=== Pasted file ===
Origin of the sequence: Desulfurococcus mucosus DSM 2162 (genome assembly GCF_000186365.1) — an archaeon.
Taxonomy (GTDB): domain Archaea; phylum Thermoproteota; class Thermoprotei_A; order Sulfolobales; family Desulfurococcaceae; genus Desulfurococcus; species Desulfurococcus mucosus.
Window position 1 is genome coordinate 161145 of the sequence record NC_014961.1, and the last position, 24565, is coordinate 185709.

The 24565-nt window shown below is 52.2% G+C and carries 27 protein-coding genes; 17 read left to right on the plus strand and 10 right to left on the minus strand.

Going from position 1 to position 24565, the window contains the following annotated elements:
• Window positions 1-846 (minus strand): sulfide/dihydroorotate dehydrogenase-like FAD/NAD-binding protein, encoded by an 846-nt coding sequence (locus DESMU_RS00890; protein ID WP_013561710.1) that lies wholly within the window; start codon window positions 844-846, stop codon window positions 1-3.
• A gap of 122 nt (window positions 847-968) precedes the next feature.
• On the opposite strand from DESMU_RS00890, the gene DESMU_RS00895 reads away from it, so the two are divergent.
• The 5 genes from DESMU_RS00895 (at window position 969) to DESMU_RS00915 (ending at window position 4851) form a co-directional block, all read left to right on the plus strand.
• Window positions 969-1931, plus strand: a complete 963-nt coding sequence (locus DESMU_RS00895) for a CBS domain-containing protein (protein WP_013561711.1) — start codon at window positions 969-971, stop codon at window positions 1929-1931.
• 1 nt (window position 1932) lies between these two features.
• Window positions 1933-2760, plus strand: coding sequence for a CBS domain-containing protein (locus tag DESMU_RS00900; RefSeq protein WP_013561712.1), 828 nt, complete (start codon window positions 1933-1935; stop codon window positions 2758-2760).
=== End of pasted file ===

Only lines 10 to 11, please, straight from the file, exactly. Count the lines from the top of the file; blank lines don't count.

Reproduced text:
• Window positions 969-1931, plus strand: a complete 963-nt coding sequence (locus DESMU_RS00895) for a CBS domain-containing protein (protein WP_013561711.1) — start codon at window positions 969-971, stop codon at window positions 1929-1931.
• 1 nt (window position 1932) lies between these two features.